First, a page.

Have you heard of Stendhal Syndrome?
Stendhal Syndrome is a “psychosomatic disorder that causes rapid heartbeat, dizziness, fainting, confusion and even hallucinations when an individual is exposed to art, usually when the art is particularly beautiful or a large amount of art is in a single place. The term can also be used to describe a similar reaction…when confronted with immense beauty in the natural world.” (wikipedia)
Flashback. I had a creative writing class in college and we had to write poems in different formats. I was not into poetry, but I was into getting good grades so I worked hard on the assignments.
To this day, I still remember that one poem I wrote was called “To the Cathedral Builders”. It was about how upon seeing something like a beautiful old cathedral, it bothers me that I can’t take it all in because the beauty is overwhelming. No matter how long I stay and stare at a beautiful building, I can never appreciate it as much as it deserves to be appreciated.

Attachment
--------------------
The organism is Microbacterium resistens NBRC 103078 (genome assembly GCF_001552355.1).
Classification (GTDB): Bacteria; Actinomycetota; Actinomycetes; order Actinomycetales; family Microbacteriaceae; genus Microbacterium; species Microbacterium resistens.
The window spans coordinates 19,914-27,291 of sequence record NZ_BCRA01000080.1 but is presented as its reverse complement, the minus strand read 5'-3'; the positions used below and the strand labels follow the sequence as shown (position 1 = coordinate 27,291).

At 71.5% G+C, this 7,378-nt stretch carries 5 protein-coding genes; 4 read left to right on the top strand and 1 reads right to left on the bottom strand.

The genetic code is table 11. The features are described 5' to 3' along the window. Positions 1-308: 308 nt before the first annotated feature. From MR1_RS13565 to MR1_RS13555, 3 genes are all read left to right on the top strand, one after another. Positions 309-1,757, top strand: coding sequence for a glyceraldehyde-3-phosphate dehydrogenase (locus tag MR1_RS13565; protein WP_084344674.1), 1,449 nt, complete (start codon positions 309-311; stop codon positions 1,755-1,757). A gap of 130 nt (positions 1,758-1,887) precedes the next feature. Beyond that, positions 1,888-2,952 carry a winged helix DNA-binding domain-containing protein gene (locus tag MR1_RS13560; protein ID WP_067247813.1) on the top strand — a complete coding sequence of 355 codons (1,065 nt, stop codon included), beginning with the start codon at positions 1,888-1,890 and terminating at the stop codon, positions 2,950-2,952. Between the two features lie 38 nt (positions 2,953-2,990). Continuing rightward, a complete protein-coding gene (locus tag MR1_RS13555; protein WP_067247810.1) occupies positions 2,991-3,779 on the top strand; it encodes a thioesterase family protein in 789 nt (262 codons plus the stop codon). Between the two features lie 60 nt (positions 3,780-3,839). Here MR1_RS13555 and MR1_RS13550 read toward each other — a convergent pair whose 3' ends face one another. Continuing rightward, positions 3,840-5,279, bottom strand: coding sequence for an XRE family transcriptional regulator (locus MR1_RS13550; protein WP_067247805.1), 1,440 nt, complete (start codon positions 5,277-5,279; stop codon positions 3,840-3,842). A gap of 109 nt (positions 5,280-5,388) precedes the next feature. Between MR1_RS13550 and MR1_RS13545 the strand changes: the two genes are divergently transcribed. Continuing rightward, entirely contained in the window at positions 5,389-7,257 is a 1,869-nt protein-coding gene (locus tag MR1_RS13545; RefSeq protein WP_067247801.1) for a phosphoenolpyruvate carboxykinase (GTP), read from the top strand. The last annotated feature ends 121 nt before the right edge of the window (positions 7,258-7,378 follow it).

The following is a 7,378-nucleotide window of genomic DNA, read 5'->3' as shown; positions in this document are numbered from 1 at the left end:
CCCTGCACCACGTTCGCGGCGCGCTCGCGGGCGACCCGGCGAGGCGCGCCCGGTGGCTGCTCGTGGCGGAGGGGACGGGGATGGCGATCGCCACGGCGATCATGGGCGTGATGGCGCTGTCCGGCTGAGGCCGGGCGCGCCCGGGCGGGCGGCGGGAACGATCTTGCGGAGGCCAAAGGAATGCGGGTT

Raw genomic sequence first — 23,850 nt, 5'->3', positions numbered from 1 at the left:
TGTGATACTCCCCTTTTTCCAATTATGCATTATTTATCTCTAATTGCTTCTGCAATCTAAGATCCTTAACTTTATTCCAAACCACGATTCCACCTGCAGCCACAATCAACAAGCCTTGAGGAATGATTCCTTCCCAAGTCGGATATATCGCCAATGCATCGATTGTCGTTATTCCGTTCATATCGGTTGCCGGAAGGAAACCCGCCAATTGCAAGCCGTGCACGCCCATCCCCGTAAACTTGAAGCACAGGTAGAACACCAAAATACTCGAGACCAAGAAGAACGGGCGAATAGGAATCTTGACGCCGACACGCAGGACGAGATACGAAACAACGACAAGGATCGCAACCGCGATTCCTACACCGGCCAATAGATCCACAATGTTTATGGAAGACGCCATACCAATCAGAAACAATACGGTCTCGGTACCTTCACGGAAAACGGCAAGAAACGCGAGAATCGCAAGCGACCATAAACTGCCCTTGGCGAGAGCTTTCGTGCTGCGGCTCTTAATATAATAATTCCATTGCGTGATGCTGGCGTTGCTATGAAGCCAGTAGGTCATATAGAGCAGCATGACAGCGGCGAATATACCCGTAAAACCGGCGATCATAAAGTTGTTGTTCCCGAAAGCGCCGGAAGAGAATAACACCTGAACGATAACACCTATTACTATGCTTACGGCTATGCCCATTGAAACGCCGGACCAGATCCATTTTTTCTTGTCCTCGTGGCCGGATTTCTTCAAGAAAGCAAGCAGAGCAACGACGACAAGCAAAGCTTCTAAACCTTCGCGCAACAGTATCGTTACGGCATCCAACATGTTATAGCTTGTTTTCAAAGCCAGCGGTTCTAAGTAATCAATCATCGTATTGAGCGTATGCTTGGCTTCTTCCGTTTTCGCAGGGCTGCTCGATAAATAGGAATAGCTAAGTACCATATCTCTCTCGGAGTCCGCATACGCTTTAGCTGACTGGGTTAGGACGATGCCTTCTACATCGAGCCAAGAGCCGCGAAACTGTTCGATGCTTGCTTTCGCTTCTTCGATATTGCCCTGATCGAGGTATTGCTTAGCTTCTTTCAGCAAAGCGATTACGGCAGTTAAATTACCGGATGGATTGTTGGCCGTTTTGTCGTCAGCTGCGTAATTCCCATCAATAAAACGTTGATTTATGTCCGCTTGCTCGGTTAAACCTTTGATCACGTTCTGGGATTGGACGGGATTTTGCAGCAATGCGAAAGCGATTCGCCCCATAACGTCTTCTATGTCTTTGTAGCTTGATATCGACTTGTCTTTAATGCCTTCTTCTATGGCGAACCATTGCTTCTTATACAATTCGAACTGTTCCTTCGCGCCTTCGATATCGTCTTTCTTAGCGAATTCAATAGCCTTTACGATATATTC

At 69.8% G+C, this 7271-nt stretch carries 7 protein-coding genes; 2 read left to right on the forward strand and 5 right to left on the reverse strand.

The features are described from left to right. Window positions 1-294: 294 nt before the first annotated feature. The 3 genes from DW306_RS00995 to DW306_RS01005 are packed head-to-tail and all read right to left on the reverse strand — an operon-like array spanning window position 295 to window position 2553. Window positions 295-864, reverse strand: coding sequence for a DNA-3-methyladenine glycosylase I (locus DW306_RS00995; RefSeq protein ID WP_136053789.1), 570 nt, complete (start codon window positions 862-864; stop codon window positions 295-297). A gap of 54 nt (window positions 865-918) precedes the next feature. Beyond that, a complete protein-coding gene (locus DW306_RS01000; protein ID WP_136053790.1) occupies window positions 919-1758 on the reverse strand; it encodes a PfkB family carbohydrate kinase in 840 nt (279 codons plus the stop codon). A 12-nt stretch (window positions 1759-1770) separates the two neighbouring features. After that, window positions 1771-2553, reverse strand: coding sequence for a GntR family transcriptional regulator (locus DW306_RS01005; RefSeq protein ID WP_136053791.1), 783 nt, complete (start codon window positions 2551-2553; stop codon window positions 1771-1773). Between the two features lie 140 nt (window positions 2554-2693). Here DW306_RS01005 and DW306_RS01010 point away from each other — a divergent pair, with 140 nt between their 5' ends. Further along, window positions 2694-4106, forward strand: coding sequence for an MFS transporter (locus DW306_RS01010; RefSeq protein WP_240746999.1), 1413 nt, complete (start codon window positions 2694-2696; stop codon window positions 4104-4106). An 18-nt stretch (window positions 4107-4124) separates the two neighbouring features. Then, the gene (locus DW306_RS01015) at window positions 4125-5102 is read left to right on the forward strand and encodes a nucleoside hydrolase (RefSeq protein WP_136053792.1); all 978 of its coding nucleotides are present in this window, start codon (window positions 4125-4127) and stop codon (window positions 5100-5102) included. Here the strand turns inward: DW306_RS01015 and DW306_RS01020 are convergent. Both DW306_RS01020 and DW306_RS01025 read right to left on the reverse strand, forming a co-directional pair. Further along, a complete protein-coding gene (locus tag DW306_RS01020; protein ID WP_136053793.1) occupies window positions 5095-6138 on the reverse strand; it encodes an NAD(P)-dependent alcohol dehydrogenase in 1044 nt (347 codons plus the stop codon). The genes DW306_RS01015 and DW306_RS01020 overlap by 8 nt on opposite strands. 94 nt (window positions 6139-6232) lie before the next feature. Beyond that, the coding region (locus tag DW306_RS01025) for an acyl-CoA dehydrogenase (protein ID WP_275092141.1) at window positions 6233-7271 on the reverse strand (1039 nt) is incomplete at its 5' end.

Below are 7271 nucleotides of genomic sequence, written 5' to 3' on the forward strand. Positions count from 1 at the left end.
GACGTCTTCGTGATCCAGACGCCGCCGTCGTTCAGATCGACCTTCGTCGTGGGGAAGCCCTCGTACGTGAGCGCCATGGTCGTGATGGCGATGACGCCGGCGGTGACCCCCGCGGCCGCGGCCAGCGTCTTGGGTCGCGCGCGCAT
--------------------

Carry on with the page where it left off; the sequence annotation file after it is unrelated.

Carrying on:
Now, I wasn’t experiencing “dizziness, fainting, or hallucinations”, so it wasn’t Stendhal Syndrome, but I did feel intensely bothered by it.
Do you ever feel overwhelmed and grumpy when nothing is wrong? You aren’t alone.
I have experienced this feeling a lot. When there is a moment I know I am seeing something special, something I traveled very far to see, something someone worked very hard to build, or a stunning natural wonder, I want to sit there and stare at it and ponder it for a long time. I feel like this scenery/structure deserves my respect. And I am so overwhelmed by its beauty that I want to take it all in, to remember what I’m seeing, and to preserve that feeling I’m experiencing at that moment forever, because that is the right thing to do.